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As it can be appreciated from this list of journals with varying preprint policies, certain journals consider a preprint to be "prior publication". In other fields like Chemistry, there is a strong policy against preprints.

I'm curious about those reasons, if there are other reasons, and if they hold weight.

  • This question probably borders the "open-ended" question. I would love suggestions on how to narrow downn the scope. – bobthejoe May 28 '13 at 20:56
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    Other than the obvious reason: if they can ensure the journal is the only way to read the paper, they will get more subscriptions? – Nate Eldredge May 29 '13 at 3:20
  • @NateEldredge, to this, I will attest is true. However, essentially the entire field of Chemistry believes in this philosophy and they do have some philosophical differences. – bobthejoe Jun 1 '13 at 0:11
  • @cbeleites: Let me rephrase. The journal may believe that the fewer alternative ways there are to read the articles, the more subscriptions they will get. – Nate Eldredge Jun 2 '13 at 13:23
  • @NateEldredge: for sure this seems to be a valid reason. But does it actually work out? IMHO they cannot ensure this is the only way to read the paper: there are inter-library networks, you know your colleagues, email the authors (which are usually allowed to share their manuscripts with colleagues), in some legislations there are rights to share that the author will always retain, etc. My guess is that a large number of these subscriptions is still there by inertia from the paper-journal times. For the electronic subscriptions I see a movement towards e.g. nation-wide access. ... – cbeleites Jun 2 '13 at 13:26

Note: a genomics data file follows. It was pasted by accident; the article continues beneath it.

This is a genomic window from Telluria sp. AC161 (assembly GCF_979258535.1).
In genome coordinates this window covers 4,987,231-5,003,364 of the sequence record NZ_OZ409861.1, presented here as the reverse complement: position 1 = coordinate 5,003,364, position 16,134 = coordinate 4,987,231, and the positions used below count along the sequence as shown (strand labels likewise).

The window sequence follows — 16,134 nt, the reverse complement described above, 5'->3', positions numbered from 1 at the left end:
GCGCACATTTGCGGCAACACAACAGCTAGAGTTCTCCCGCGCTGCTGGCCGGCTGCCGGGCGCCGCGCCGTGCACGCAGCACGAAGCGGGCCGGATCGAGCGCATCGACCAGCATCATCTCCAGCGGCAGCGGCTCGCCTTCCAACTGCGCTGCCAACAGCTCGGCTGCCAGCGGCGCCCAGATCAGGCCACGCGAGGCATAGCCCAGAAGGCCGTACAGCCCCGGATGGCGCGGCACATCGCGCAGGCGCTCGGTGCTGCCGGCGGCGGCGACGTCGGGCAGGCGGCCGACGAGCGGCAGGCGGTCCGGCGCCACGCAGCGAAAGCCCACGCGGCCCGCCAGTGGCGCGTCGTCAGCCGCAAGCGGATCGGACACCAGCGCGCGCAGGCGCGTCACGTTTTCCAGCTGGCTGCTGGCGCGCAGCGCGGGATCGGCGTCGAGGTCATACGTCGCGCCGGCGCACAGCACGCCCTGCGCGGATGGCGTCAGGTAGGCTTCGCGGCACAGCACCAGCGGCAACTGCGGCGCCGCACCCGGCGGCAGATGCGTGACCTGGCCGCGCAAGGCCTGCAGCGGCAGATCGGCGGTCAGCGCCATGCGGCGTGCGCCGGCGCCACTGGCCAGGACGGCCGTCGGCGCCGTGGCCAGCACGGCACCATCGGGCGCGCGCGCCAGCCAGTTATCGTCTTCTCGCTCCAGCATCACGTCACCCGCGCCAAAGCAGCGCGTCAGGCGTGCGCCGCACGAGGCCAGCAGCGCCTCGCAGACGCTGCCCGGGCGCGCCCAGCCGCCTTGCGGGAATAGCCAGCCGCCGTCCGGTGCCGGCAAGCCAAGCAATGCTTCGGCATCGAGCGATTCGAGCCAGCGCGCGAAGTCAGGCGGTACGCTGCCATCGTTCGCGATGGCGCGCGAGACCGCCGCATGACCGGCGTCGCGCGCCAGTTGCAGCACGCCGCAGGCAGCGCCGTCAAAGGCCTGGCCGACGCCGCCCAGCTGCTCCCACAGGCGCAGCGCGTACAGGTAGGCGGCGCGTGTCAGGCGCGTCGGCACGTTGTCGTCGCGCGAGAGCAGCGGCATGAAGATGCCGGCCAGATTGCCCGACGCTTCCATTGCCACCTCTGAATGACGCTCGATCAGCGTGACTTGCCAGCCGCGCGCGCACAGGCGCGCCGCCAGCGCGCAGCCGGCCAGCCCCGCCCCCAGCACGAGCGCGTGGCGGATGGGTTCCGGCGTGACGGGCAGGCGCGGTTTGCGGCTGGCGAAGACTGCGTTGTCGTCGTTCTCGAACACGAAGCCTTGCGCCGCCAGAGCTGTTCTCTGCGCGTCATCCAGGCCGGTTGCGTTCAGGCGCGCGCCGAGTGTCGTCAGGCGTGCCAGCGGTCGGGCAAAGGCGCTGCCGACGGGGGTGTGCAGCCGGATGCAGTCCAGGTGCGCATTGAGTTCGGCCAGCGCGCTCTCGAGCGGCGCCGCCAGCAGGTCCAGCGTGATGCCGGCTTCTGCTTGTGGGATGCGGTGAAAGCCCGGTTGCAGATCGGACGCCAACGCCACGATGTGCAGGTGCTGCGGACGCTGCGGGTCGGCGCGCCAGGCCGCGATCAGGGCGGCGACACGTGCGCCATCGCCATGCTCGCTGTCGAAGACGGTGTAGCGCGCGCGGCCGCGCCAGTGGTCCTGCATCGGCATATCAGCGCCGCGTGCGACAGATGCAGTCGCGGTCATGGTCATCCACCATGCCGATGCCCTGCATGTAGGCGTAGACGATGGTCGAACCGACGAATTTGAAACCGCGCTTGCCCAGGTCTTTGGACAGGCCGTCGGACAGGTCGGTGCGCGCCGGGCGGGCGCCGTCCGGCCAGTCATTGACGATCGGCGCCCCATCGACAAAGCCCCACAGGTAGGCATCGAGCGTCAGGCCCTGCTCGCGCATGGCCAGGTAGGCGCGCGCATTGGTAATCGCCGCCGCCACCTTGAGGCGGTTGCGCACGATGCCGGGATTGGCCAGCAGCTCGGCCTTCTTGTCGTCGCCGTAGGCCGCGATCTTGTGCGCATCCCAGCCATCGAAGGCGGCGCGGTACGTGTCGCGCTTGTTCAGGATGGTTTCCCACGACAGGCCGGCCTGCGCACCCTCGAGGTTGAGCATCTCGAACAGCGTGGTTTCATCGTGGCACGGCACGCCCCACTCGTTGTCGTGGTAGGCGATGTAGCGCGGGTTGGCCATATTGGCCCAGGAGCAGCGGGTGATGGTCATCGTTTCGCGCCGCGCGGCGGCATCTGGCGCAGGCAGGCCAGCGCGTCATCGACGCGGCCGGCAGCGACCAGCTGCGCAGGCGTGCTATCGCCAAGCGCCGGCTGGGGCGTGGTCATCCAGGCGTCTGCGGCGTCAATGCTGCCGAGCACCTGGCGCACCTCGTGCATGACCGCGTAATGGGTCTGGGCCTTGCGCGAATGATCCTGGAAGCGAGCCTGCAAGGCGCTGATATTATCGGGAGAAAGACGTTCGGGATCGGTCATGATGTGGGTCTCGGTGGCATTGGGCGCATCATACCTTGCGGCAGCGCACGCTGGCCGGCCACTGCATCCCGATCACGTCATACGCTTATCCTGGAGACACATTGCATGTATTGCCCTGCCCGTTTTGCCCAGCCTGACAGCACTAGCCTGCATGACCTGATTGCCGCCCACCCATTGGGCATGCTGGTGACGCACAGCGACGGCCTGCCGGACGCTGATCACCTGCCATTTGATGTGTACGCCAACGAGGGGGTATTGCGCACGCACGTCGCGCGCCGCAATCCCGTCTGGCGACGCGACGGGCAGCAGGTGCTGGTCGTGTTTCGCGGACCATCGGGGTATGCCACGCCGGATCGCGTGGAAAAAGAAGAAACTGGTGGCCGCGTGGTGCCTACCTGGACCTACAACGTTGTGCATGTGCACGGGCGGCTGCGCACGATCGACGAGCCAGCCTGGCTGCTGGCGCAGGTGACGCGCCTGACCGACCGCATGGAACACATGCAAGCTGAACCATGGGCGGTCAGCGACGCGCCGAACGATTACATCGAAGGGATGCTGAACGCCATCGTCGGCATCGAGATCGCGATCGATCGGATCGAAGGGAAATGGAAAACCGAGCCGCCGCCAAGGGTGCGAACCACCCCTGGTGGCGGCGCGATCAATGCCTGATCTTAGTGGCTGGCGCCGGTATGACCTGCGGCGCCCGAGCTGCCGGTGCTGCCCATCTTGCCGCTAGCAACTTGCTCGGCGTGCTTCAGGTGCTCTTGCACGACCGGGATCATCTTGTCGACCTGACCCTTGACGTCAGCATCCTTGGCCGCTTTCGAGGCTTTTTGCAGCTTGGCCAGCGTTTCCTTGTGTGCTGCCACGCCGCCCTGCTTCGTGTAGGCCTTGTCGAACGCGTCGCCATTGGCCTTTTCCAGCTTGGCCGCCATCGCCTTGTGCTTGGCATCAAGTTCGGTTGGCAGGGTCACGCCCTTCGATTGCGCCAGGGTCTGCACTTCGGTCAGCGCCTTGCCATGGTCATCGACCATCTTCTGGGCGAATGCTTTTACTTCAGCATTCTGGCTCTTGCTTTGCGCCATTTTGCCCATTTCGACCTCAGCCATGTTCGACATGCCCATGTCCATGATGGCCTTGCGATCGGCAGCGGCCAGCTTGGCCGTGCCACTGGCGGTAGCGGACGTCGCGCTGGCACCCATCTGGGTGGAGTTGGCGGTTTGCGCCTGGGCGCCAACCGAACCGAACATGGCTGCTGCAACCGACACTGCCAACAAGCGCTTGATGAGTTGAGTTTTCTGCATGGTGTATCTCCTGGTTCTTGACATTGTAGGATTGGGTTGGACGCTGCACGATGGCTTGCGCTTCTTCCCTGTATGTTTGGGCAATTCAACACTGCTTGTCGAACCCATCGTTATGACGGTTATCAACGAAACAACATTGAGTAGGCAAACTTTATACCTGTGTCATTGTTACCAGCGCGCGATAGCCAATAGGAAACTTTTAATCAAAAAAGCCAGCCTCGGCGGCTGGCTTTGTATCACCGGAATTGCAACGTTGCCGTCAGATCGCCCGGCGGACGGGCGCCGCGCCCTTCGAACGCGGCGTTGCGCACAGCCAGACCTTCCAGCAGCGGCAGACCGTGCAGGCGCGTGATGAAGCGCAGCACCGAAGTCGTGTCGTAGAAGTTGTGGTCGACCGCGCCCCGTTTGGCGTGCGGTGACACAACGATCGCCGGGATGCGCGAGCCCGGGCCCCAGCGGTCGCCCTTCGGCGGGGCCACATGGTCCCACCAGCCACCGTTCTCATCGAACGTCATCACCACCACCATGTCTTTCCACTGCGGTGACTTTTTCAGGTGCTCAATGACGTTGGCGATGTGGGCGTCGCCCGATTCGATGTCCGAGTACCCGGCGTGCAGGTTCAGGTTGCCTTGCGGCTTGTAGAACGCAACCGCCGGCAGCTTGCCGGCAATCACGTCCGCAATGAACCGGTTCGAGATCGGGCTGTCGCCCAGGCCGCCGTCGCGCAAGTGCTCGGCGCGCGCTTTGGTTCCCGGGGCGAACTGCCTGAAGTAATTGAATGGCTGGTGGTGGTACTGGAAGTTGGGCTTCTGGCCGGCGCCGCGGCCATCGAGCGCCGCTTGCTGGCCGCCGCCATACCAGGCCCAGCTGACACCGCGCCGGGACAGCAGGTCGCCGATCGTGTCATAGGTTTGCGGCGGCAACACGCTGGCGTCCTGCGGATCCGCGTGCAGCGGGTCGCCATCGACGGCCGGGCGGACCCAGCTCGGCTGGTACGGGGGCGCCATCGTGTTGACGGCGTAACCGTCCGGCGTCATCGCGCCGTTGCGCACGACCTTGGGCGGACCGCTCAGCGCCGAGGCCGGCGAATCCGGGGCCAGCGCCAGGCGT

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A a chemist, I'm very well aware of this.

Here's the ACS Journal Editors' Policy on Preprints' point of view about the disadvantages of preprint servers:

The disadvantages of preprint servers include: the potential for flooding the literature with trivial and repetitious publications, thus making extraction of reliable and valuable information more difficult; absence of peer review; possible premature disclosure with inadequate experimental details or supporting data; premature claims of priority; potential lack of proper references and credit to prior work; abuse of multiple revisions or updates; possible lack of duration and long term archiving.

Personally, I find the two concerns about

  • "premature claims of priority" and
  • "abuse of multiple revisions or updates"

the most relevant points.

  • "flooding literature with trivial publications" is IMHO an issue with and without preprint servers,
  • "repetitious publications" for me fall into the same category, as do
  • "inadequate experimental details or supporting data".
  • "absence of peer review" is clearly visible with papers from preprint servers - which is IMHO an advantage over journals where the peer review is uncritical.
  • "long term archiving" depends IMHO more on the responsible organization behind the server (I'm not any more concerned that arXiv could shut down than e.g. Langmuir, Analyst or Analytical and Bioanalytical Chemistry)

There have been "experiments" with preprint servers for chemistry some 10 years ago [1] but AFAIK they did not develop the momentum e.g. arXiv has, and they seem to have died meanwhile.
See also: Cecelia Brown: The Role of Electronic Preprints in Chemical Communication: Analysis of Citation, Usage, and Acceptance in the Journal Literature, Journal of the American Society for Information Science and Technology 54.5 (2003): 362-371.
(the discussed server seems to be down - or at least I can't get a response).


Personal point of view on the problem